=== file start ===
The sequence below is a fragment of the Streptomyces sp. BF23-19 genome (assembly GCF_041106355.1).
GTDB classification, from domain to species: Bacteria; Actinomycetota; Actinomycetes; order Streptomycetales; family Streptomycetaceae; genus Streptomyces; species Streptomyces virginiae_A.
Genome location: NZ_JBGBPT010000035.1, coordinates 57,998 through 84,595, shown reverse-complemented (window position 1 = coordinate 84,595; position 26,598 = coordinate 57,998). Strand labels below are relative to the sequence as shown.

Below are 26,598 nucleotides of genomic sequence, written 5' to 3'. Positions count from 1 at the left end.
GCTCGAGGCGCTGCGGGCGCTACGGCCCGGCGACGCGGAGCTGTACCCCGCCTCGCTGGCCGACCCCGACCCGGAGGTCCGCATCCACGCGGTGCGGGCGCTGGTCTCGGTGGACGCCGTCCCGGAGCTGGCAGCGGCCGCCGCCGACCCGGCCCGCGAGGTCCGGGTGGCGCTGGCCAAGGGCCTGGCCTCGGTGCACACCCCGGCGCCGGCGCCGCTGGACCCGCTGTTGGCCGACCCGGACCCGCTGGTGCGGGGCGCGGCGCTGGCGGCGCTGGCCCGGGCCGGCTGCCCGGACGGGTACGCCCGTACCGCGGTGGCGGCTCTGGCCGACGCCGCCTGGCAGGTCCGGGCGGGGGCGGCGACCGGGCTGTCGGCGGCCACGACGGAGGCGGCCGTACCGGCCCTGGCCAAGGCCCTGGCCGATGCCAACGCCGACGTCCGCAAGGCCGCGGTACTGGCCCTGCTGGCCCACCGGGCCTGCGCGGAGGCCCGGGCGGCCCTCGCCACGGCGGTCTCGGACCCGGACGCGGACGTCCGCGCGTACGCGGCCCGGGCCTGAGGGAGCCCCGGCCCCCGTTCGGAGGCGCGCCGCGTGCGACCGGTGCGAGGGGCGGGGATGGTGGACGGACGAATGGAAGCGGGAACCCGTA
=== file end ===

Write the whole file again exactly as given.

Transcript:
The sequence below is a fragment of the Streptomyces sp. BF23-19 genome (assembly GCF_041106355.1).
GTDB classification, from domain to species: Bacteria; Actinomycetota; Actinomycetes; order Streptomycetales; family Streptomycetaceae; genus Streptomyces; species Streptomyces virginiae_A.
Genome location: NZ_JBGBPT010000035.1, coordinates 57,998 through 84,595, shown reverse-complemented (window position 1 = coordinate 84,595; position 26,598 = coordinate 57,998). Strand labels below are relative to the sequence as shown.

Below are 26,598 nucleotides of genomic sequence, written 5' to 3'. Positions count from 1 at the left end.
GCTCGAGGCGCTGCGGGCGCTACGGCCCGGCGACGCGGAGCTGTACCCCGCCTCGCTGGCCGACCCCGACCCGGAGGTCCGCATCCACGCGGTGCGGGCGCTGGTCTCGGTGGACGCCGTCCCGGAGCTGGCAGCGGCCGCCGCCGACCCGGCCCGCGAGGTCCGGGTGGCGCTGGCCAAGGGCCTGGCCTCGGTGCACACCCCGGCGCCGGCGCCGCTGGACCCGCTGTTGGCCGACCCGGACCCGCTGGTGCGGGGCGCGGCGCTGGCGGCGCTGGCCCGGGCCGGCTGCCCGGACGGGTACGCCCGTACCGCGGTGGCGGCTCTGGCCGACGCCGCCTGGCAGGTCCGGGCGGGGGCGGCGACCGGGCTGTCGGCGGCCACGACGGAGGCGGCCGTACCGGCCCTGGCCAAGGCCCTGGCCGATGCCAACGCCGACGTCCGCAAGGCCGCGGTACTGGCCCTGCTGGCCCACCGGGCCTGCGCGGAGGCCCGGGCGGCCCTCGCCACGGCGGTCTCGGACCCGGACGCGGACGTCCGCGCGTACGCGGCCCGGGCCTGAGGGAGCCCCGGCCCCCGTTCGGAGGCGCGCCGCGTGCGACCGGTGCGAGGGGCGGGGATGGTGGACGGACGAATGGAAGCGGGAACCCGTA